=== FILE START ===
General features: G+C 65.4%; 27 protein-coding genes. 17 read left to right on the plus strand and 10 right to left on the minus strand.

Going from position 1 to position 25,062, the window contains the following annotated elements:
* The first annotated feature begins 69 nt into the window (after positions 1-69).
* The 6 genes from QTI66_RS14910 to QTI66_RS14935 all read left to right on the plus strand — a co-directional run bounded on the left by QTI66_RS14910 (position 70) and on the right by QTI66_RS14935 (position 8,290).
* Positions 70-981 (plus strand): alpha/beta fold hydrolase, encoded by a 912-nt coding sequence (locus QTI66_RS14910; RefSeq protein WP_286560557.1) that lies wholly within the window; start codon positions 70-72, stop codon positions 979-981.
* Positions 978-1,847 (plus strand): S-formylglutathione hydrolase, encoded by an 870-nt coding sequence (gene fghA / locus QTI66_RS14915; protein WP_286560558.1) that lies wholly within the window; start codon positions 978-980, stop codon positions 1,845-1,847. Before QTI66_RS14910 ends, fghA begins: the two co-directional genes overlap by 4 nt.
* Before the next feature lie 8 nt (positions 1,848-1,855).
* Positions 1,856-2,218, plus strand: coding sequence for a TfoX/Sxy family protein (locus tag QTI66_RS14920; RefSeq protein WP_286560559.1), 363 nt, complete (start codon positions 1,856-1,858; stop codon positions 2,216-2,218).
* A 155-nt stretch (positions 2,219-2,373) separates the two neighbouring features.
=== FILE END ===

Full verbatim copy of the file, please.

General features: G+C 65.4%; 27 protein-coding genes. 17 read left to right on the plus strand and 10 right to left on the minus strand.

Going from position 1 to position 25,062, the window contains the following annotated elements:
* The first annotated feature begins 69 nt into the window (after positions 1-69).
* The 6 genes from QTI66_RS14910 to QTI66_RS14935 all read left to right on the plus strand — a co-directional run bounded on the left by QTI66_RS14910 (position 70) and on the right by QTI66_RS14935 (position 8,290).
* Positions 70-981 (plus strand): alpha/beta fold hydrolase, encoded by a 912-nt coding sequence (locus QTI66_RS14910; RefSeq protein WP_286560557.1) that lies wholly within the window; start codon positions 70-72, stop codon positions 979-981.
* Positions 978-1,847 (plus strand): S-formylglutathione hydrolase, encoded by an 870-nt coding sequence (gene fghA / locus QTI66_RS14915; protein WP_286560558.1) that lies wholly within the window; start codon positions 978-980, stop codon positions 1,845-1,847. Before QTI66_RS14910 ends, fghA begins: the two co-directional genes overlap by 4 nt.
* Before the next feature lie 8 nt (positions 1,848-1,855).
* Positions 1,856-2,218, plus strand: coding sequence for a TfoX/Sxy family protein (locus tag QTI66_RS14920; RefSeq protein WP_286560559.1), 363 nt, complete (start codon positions 1,856-1,858; stop codon positions 2,216-2,218).
* A 155-nt stretch (positions 2,219-2,373) separates the two neighbouring features.